ASHLAND, Ore. — When daylight saving time prompts us to lose an hour each spring, the number of car crashes tends to go up, according to a study by a sleep researcher with Oregon Health & Sciences University (OHSU).
Dr. Nancy Knechel works at OHSU's School of Nursing in Ashland. She's been digging into the amount of sleep that people lose every year during the shift, and the effect it can have on people's lives.
A serious injury crash on McAndrews Road in Medford last March (courtesy Spencer Karnafel).
"It’s that time of year again: this Sunday, March 8, we will be changing our clocks forward one hour to mark the beginning of daylight saving time," the researchers said in a statement. "While most people welcome the shift of one hour of daylight from morning to evening, most don’t welcome the hour lost while sleeping that comes with changing our clocks in the spring."
Previous research has shown that people lose an average of 40 minutes to an hour of sleep once daylight saving time begins. Dr. Knechel says that sleep deprivaton can decrease a person's alertness and increase the time it takes to react to sudden stimuli.
"These decrements in physical and mental performance can increase a person’s risk for injury," Dr. Knechel said.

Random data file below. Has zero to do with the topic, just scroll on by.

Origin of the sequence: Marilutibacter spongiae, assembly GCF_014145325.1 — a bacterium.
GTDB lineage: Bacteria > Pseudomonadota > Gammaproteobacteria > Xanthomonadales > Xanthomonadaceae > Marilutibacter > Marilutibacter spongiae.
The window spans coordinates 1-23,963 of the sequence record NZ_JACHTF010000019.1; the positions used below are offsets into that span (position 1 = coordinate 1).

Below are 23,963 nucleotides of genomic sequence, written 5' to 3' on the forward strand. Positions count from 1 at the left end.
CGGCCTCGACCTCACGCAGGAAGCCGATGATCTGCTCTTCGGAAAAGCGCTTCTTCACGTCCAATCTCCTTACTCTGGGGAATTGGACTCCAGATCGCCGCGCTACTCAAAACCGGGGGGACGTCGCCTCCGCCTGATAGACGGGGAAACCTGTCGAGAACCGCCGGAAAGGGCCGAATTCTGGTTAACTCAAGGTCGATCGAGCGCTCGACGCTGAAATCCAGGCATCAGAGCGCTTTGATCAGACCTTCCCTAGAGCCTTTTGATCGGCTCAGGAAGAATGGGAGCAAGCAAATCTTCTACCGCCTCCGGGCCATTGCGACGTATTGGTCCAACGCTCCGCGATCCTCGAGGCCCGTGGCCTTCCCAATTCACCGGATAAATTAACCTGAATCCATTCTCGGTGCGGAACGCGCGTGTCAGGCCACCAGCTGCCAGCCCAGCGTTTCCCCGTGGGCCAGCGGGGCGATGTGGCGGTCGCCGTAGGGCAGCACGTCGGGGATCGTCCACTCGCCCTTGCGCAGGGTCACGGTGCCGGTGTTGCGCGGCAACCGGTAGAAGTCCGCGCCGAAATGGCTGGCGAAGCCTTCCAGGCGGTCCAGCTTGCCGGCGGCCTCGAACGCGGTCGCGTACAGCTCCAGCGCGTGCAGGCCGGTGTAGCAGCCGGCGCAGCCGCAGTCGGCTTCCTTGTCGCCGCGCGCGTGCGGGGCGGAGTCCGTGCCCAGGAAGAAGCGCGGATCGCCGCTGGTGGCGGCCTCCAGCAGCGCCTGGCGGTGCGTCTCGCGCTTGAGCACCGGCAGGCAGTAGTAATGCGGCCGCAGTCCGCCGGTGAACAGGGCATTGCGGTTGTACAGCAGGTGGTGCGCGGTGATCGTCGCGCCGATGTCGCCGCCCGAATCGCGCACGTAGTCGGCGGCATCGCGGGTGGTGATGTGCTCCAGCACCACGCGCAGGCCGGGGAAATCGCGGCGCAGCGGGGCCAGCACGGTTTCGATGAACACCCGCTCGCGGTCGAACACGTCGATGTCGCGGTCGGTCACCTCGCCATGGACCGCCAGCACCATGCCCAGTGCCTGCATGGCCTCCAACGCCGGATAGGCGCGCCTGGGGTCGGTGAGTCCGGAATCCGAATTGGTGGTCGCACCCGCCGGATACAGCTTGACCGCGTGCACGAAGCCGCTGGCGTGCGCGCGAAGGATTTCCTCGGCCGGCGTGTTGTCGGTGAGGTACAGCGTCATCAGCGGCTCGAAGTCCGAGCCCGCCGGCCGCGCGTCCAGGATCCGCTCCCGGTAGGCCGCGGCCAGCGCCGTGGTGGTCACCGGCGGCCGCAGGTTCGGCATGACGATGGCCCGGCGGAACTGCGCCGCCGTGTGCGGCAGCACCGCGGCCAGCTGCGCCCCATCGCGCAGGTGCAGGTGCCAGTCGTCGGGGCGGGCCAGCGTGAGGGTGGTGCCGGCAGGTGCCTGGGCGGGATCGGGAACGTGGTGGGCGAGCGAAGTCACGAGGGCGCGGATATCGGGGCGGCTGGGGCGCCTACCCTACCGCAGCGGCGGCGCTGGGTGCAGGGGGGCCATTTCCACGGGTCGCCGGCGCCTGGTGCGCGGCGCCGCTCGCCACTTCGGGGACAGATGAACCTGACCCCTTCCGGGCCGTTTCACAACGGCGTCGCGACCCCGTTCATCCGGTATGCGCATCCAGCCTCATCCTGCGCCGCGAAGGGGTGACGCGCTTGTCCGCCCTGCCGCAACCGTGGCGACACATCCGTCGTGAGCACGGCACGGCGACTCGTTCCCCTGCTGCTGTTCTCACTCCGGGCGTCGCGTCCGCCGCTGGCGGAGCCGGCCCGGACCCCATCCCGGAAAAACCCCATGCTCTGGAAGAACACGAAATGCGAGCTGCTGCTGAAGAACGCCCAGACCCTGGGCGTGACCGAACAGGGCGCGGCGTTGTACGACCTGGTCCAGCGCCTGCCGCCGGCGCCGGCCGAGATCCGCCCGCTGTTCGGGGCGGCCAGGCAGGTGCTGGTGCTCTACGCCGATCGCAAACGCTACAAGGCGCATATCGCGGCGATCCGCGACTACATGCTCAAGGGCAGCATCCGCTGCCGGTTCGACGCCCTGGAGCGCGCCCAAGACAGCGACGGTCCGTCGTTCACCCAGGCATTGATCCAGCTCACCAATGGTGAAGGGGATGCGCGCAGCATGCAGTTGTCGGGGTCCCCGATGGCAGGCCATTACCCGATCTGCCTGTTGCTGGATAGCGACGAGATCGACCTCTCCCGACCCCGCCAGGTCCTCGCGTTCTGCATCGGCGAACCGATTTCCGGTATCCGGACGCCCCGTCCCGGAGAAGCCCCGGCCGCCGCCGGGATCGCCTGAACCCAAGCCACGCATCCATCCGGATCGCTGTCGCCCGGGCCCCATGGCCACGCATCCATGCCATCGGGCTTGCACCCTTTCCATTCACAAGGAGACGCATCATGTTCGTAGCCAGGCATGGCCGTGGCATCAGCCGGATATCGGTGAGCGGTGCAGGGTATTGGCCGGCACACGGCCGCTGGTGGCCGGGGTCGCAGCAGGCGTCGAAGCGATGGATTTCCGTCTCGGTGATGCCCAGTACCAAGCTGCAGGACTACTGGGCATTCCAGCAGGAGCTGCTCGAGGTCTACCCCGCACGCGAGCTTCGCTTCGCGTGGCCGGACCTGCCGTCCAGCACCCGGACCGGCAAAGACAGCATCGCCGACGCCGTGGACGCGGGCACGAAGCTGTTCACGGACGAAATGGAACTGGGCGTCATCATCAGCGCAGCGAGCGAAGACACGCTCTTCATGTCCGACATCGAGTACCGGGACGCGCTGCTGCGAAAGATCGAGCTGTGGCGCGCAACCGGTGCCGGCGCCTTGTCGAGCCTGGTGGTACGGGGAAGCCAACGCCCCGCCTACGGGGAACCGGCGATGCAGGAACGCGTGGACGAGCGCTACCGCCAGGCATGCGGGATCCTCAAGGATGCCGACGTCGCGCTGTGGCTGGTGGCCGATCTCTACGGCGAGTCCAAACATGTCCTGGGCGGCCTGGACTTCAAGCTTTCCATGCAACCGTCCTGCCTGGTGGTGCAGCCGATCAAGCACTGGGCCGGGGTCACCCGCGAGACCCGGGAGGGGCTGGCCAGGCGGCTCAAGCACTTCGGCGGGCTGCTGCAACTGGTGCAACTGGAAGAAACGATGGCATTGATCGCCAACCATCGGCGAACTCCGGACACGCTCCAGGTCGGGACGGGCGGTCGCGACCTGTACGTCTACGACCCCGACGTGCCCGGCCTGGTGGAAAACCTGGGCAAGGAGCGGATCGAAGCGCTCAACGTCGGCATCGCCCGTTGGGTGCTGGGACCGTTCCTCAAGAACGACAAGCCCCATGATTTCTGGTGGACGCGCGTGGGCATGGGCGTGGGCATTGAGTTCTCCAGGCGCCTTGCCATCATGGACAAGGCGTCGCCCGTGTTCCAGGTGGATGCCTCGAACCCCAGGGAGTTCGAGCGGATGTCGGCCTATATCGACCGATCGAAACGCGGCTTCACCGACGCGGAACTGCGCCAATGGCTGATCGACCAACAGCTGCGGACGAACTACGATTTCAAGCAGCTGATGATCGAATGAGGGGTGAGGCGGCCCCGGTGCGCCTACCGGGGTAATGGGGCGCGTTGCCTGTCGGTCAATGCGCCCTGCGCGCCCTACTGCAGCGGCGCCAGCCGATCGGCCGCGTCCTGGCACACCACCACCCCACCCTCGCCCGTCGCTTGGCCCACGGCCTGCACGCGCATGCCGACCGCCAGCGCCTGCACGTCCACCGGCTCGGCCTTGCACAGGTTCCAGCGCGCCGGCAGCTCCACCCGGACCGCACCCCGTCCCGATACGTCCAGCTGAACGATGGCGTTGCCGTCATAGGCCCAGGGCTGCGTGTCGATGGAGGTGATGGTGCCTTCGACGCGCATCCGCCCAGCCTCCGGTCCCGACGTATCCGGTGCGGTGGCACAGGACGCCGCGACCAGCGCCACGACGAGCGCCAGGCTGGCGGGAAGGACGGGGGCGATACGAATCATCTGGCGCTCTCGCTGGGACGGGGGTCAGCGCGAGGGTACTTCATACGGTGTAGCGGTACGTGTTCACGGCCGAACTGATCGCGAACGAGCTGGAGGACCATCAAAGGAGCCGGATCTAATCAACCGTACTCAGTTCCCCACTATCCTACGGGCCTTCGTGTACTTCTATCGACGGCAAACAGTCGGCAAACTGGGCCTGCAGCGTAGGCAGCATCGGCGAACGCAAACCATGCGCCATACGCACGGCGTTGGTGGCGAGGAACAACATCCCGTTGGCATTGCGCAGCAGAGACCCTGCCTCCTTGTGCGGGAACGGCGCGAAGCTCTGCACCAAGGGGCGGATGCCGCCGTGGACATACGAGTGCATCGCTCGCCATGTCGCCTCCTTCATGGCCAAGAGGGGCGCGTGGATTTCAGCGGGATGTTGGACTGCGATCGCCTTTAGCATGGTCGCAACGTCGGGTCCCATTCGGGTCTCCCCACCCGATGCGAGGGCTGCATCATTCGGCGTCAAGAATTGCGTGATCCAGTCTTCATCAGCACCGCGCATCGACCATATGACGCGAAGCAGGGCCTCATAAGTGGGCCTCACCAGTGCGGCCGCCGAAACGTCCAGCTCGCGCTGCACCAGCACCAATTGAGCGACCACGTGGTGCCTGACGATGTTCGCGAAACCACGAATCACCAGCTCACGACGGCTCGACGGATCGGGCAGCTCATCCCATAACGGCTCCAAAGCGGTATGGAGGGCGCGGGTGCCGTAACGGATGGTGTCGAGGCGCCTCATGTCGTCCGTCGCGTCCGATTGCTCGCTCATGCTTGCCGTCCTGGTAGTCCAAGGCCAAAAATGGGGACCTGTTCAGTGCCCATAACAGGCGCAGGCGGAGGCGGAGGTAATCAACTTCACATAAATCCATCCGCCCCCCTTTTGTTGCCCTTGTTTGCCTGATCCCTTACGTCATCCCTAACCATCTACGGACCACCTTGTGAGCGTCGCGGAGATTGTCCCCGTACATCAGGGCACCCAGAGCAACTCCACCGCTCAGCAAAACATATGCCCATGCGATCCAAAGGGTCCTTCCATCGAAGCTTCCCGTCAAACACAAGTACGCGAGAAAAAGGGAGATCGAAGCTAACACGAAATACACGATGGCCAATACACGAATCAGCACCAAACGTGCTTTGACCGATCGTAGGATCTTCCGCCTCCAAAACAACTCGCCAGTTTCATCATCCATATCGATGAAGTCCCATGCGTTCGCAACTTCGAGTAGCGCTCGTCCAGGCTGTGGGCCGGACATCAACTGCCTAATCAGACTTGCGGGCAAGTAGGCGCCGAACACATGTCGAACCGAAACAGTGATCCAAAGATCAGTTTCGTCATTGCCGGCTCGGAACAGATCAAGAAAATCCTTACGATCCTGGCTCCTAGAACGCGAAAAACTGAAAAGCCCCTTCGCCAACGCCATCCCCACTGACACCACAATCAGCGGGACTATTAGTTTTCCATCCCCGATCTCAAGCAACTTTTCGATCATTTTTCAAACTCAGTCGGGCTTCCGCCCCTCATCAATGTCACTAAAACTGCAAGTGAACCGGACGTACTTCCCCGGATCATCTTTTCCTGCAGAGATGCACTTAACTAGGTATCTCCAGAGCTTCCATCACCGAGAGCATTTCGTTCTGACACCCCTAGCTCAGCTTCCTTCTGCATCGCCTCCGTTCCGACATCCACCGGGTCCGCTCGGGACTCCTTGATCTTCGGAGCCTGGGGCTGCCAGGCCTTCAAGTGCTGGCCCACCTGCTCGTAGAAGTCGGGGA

The study looked at six years of the Oregon Department of Transportation's (ODOT) crash data for Jackson County. It found a small but significant increase in the number of motor vehicle crashes between 2013 and 2018 in the work week following following daylight saving time compared to the week prior — an increase to the tune of three percent.
Even removing 2018, the results of which are still considered "preliminary" by ODOT, the spike held true. 2018 itself showed a 3.5 percent increase with that early data.
Dr. Knechel's research also found an increase of more than 5.5 percent in the number of injuries sustained during crashes in the week after daylight saving time.
"These new findings underscore the importance of sleep in everyday functioning. Since even small amounts of acute sleep loss on top of chronic sleep deprivation can have profound consequences, look for opportunities to obtain adequate sleep this week in preparation for the time change on Sunday," Dr. Knechel said.